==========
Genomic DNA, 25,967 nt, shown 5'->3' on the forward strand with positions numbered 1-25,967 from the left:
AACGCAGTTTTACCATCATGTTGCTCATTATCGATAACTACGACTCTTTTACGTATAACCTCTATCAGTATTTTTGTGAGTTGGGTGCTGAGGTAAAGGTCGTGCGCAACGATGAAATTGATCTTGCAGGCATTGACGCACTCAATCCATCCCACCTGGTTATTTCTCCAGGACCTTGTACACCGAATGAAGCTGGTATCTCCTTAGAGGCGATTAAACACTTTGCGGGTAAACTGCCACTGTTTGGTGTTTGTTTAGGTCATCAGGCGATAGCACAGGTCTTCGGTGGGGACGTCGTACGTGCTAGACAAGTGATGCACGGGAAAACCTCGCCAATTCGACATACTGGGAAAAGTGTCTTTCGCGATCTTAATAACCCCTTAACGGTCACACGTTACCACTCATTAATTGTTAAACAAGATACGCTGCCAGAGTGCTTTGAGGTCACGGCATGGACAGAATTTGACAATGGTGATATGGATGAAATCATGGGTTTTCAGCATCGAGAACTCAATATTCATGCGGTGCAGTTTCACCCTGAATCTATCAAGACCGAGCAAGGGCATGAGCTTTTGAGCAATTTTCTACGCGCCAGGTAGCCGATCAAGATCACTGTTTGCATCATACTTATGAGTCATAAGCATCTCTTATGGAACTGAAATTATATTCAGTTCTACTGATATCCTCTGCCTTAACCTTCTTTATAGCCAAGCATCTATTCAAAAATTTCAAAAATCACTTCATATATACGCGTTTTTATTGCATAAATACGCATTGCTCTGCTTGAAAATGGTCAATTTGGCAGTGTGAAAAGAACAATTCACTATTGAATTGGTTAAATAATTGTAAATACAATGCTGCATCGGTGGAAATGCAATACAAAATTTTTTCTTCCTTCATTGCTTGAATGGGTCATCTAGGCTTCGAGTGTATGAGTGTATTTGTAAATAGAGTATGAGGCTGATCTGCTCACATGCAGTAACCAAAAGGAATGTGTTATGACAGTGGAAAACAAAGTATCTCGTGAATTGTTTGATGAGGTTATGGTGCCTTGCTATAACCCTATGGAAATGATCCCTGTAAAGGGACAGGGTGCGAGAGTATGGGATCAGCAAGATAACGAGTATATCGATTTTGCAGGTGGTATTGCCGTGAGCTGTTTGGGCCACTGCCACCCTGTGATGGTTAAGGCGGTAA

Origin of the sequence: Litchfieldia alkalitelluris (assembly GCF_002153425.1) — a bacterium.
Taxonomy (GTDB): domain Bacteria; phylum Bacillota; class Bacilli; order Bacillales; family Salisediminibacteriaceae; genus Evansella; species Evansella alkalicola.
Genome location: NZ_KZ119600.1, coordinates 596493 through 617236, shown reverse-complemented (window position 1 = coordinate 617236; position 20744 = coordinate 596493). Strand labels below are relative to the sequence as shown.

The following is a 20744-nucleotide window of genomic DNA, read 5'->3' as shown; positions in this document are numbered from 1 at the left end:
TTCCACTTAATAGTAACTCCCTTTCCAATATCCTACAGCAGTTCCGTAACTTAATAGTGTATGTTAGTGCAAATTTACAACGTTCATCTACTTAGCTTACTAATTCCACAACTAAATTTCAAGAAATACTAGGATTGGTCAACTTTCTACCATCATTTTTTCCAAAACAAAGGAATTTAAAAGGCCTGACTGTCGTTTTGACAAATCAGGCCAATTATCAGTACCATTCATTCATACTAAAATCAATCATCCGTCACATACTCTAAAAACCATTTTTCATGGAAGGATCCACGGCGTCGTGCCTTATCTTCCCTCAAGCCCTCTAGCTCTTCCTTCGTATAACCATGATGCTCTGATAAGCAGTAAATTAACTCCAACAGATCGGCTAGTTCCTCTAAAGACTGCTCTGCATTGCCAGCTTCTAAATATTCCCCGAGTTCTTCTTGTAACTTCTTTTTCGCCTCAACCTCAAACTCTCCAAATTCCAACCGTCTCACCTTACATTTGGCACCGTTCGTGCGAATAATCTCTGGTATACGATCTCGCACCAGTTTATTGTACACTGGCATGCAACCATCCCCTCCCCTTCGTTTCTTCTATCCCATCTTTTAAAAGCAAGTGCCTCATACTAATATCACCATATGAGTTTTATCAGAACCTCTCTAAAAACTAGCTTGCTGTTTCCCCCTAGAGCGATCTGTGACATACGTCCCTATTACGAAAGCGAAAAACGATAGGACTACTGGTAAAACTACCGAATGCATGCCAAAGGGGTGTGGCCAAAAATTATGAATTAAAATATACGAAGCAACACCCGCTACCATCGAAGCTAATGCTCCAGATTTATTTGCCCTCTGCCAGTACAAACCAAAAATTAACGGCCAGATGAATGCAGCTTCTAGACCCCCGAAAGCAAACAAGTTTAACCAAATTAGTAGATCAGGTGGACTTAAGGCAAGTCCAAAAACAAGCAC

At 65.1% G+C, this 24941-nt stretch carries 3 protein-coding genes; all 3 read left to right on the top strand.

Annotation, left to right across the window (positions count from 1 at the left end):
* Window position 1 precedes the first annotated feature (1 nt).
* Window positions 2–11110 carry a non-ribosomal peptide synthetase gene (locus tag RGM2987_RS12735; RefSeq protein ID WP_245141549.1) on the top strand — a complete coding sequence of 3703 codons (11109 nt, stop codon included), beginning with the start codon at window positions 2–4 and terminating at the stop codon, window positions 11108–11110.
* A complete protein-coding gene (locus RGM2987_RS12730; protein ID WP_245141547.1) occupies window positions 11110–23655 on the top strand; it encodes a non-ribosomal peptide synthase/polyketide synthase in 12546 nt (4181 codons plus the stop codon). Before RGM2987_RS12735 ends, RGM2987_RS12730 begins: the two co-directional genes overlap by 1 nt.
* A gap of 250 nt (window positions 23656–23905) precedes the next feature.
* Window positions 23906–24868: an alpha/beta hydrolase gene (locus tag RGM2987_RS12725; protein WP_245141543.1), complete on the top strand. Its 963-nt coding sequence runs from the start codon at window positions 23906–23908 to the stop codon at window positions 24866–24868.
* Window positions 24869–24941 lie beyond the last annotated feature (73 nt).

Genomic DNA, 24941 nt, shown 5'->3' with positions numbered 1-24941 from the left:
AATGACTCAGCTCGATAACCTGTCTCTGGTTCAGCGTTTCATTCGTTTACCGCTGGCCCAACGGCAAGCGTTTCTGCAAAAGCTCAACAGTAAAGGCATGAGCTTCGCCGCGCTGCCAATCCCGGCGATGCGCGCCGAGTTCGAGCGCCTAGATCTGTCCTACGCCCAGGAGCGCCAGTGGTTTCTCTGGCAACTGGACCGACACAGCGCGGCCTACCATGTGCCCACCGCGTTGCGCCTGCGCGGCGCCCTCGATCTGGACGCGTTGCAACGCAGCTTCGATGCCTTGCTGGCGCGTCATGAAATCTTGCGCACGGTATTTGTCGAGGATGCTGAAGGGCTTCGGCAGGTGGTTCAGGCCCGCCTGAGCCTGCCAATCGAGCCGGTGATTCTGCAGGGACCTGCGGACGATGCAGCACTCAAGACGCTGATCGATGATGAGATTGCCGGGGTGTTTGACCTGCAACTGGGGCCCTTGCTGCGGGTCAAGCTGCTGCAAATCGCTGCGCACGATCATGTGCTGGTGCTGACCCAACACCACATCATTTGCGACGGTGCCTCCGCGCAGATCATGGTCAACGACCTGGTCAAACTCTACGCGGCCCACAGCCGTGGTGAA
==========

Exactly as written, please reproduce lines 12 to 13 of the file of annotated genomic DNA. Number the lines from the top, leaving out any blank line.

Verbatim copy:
* A complete protein-coding gene (locus RGM2987_RS12730; protein ID WP_245141547.1) occupies window positions 11110–23655 on the top strand; it encodes a non-ribosomal peptide synthase/polyketide synthase in 12546 nt (4181 codons plus the stop codon). Before RGM2987_RS12735 ends, RGM2987_RS12730 begins: the two co-directional genes overlap by 1 nt.
* A gap of 250 nt (window positions 23656–23905) precedes the next feature.